Prospects and minor leaguers are willing to do just about anything to be able to reach the big leagues, and that certainly includes starting over from scratch and attempting an entirely new position. Teams suggest players in their systems switch positions with relative frequency in order to squeeze the most value out of their prospects, and in many cases this strategy has worked out quite well. As it relates specifically to position players who were converted to pitchers, there are many instances in which the switch led to a very successful and long professional career.
Trevor Hoffman, once the all-time saves leader, is a prime example. Hoffman was drafted by the Cincinnati Reds in the 11th round after playing shortstop for the University of Arizona. His bat was not good enough for the bigs and he was ultimately moved to the pitching role in which he thrived. The converted shortstop now has a legitimate chance at election to the Hall of Fame once he becomes eligible in 2016.
There are other examples of successful conversions, as Tim Wakefield (first baseman), Dave Stieb (outfield) and Troy Percival (catcher) all went on to have long and notable careers in Major League Baseball. There are a number of pitchers currently in the majors who began their professional careers as position players before switching to pitching full-time, and what follows are 10 of the best converted pitchers in baseball today.
10 Jason Lane – Outfield
9 Chris Hatcher – Catcher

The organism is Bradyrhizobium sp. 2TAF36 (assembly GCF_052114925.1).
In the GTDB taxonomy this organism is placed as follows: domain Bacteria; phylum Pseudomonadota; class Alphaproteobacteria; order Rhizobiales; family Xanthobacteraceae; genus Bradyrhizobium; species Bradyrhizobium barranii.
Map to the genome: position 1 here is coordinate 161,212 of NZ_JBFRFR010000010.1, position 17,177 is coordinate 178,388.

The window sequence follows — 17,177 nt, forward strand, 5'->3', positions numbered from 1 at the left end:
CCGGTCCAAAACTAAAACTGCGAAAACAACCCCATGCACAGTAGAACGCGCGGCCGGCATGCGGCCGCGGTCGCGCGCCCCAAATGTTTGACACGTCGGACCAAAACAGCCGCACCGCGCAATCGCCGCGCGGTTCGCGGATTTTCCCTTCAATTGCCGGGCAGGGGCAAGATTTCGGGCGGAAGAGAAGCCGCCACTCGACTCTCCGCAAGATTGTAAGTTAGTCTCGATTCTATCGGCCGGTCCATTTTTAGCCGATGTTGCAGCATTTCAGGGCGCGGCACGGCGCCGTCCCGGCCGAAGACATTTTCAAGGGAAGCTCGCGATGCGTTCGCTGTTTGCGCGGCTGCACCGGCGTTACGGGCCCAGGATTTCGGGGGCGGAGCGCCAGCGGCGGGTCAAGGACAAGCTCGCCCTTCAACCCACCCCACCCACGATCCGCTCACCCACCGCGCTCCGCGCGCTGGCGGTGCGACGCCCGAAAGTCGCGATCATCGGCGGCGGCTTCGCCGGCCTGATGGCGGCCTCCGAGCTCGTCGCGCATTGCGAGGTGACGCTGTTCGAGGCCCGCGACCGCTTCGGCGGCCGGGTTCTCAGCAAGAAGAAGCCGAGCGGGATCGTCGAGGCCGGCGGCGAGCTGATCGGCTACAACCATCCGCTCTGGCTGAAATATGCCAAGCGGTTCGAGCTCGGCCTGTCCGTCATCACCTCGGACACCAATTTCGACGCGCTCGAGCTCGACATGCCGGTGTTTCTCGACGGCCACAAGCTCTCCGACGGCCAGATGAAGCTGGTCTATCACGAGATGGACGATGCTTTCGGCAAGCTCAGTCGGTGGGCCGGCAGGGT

8 Alexi Ogando – Outfielder
Ogando has dealt with injury-plagued seasons over the past few years, owing to shoulder trouble (2013) and elbow inflammation (2014), leading the Texas Rangers to non-tender him this offseason. Before the injuries limited his appearances, Ogando was an All-Star while starting 29 games for the Rangers in 2011. He pitched to a 3.5q ERA and went 13-8 while striking out 126 batters in his 169 innings of work that season.
7 Sergio Santos – Shortstop
6 Jason Motte - Catcher
5 Carlos Marmol – Catcher/Outfield
4 Rafael Soriano – Outfield
3 Joe Nathan – Shortstop
2 Sean Doolittle – First Base
1 Kenley Jansen - Catcher
Jansen’s conversion from catching to pitching came back in 2009 when the Dodgers had to move the big righty to the 40-man roster or risk losing him in the Rule 5 Draft. The Dodgers moved him there conditionally, as the light-hitting catcher did not warrant such protection unless he agreed to a move to the mound. Jansen, though reluctant, agreed, and was demoted from Triple-A Albuquerque to Single-A Inland Empire to work with pitching coach Charlie Hough and become acquainted with the mound. The conversion worked, and now Jansen is the Dodgers' closer, having piled up 97 saves in three seasons in the closing role. On his career, he has averaged an obscene 14 strikeouts per nine innings and possesses a cut fastball that often draws comparisons to the cutter thrown by the great Mariano Rivera. Suffice it to say that the pitching conversion was a wise move for Jansen.
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